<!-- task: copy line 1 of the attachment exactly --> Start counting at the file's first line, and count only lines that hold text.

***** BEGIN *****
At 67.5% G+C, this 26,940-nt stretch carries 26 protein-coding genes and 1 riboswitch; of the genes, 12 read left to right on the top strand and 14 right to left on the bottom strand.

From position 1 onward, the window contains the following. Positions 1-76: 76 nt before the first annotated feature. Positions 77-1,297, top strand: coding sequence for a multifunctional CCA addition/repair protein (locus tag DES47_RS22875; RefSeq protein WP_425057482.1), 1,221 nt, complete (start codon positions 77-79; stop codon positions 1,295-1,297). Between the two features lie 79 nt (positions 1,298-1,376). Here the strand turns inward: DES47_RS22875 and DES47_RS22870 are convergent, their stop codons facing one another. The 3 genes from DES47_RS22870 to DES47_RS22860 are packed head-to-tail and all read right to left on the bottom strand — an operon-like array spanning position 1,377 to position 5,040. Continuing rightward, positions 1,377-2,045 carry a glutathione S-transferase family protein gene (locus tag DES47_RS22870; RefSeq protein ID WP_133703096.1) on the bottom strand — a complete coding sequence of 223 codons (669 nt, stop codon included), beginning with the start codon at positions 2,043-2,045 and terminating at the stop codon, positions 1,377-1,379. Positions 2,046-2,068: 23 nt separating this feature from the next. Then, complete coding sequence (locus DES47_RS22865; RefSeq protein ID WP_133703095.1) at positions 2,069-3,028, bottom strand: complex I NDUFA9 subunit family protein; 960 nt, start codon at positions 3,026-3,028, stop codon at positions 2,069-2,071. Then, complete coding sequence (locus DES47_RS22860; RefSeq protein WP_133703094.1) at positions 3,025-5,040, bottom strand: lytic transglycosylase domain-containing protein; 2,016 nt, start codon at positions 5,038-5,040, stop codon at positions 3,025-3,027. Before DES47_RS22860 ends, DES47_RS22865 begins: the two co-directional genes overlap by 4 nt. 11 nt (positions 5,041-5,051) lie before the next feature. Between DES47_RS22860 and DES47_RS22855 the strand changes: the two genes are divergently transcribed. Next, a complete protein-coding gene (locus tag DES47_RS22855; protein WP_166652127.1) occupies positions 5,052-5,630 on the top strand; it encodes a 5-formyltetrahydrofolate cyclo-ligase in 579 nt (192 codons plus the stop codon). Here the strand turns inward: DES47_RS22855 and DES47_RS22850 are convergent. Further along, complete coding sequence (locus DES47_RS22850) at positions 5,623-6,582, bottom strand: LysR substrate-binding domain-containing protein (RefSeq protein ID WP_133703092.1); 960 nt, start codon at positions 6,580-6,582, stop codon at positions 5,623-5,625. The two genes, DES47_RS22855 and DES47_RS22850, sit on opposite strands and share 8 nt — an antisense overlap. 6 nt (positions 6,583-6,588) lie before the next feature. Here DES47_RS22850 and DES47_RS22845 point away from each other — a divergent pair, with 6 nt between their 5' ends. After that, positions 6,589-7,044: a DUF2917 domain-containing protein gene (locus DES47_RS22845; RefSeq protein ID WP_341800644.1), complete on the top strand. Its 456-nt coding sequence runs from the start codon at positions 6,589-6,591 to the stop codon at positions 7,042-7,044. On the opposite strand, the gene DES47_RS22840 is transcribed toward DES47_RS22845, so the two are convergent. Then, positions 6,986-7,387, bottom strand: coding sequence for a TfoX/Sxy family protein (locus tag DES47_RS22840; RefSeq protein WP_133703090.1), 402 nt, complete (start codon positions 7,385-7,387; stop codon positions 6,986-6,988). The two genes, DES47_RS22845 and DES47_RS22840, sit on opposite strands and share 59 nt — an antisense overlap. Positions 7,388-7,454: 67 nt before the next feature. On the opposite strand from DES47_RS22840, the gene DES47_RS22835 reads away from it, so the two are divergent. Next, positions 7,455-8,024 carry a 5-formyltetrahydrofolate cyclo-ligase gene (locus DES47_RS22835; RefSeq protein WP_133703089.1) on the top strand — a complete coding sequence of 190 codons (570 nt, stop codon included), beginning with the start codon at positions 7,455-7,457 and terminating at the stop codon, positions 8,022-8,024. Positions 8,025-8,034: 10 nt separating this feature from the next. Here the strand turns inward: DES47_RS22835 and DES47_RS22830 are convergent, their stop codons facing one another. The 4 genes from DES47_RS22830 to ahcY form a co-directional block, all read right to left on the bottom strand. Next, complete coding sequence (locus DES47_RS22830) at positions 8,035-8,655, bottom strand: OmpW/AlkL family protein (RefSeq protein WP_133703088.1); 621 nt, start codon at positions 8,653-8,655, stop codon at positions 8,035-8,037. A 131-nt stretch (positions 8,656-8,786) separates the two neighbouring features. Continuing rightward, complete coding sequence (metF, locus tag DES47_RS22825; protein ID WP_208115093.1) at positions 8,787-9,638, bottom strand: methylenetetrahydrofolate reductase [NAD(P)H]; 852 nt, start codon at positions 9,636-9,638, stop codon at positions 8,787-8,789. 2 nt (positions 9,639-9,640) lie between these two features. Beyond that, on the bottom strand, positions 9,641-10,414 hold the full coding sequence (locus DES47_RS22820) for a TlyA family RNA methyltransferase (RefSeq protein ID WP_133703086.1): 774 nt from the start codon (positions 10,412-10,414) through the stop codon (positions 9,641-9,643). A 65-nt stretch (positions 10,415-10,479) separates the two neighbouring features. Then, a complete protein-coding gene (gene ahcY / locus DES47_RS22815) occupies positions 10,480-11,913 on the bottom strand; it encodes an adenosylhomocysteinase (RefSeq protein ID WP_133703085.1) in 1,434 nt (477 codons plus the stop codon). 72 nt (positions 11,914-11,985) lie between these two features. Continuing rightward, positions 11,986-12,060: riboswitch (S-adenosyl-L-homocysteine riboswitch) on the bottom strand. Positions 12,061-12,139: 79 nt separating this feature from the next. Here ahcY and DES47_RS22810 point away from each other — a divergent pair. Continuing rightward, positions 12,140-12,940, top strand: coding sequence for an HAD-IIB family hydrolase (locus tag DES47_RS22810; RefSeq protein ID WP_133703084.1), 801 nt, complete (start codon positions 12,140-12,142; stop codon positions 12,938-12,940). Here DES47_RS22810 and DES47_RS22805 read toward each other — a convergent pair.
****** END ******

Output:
At 67.5% G+C, this 26,940-nt stretch carries 26 protein-coding genes and 1 riboswitch; of the genes, 12 read left to right on the top strand and 14 right to left on the bottom strand.